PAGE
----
I show that Albert Einstein’s distinction between principle and constructive theories was predated by Hendrik A. Lorentz’s equivalent distinction between mechanism- and principle-theories. I further argue that Lorentz’s views toward realism similarly prefigure what Arthur Fine identified as Einstein’s ‘‘motivational realism.’’ r 2005 Published by Elsevier Ltd.
I show that the standard approach to modeling phenomena involving microscopic classical electrodynamics is mathematically inconsistent. I argue that there is no conceptually unproblematic and consistent theory covering the same phenomena to which this inconsistent theory can be thought of as an approximation; and I propose a set of conditions for the acceptability of inconsistent theories.
I discuss two case studies from classical electrodynamics challenging the distinction between laws that delineate physically possible words and initial conditions. First, for many reasonable initial conditions there exist no global solutions to the Maxwell‐Lorentz equations for continuous charge distributions. Second, in deriving an equation of motion for a charged point particle one needs to invoke an asymptotic condition that seems to express a physically contingent fact even though it is mathematically necessary for the derivation.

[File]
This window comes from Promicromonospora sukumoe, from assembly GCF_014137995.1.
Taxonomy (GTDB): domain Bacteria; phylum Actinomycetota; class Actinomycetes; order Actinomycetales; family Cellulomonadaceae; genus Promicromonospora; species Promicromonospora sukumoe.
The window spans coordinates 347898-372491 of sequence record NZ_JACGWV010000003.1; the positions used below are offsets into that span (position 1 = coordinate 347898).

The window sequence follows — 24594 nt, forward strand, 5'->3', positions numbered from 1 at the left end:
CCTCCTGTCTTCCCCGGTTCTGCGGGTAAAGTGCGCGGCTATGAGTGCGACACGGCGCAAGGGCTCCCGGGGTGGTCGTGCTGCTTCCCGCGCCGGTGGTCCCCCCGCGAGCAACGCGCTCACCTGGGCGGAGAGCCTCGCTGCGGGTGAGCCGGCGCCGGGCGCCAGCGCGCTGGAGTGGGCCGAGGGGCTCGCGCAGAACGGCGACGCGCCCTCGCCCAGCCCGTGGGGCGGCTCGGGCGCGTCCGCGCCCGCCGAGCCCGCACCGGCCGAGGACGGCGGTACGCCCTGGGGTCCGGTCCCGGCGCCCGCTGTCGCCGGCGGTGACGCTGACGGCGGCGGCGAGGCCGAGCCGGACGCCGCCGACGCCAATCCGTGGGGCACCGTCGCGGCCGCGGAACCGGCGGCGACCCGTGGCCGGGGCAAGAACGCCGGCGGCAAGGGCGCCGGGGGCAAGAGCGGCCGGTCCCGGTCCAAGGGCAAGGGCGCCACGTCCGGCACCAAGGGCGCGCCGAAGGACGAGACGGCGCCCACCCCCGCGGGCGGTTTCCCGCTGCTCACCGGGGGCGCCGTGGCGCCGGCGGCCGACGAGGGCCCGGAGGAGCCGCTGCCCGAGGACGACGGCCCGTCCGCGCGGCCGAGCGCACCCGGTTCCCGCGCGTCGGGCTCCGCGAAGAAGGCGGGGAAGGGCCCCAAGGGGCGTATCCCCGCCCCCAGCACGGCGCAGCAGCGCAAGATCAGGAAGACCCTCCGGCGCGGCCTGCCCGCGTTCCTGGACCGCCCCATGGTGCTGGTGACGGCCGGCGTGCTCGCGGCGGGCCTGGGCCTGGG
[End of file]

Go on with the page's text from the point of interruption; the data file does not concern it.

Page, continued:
in Dirac's classical theory of the electron—is causally non-local. I distinguish two distinct causal locality principles and argue, using Dirac's theory as my main case study, that neither can be reduced to a non-causal principle of local determinism.
Bas van Fraassen has recently argued for a "dissolution" of Hilary Putnam's well-known model-theoretic argument. In this paper I argue that, as it stands, van Fraassen's reply to Putnam is unsuccessful. Nonetheless, it suggests the form a successful response might take.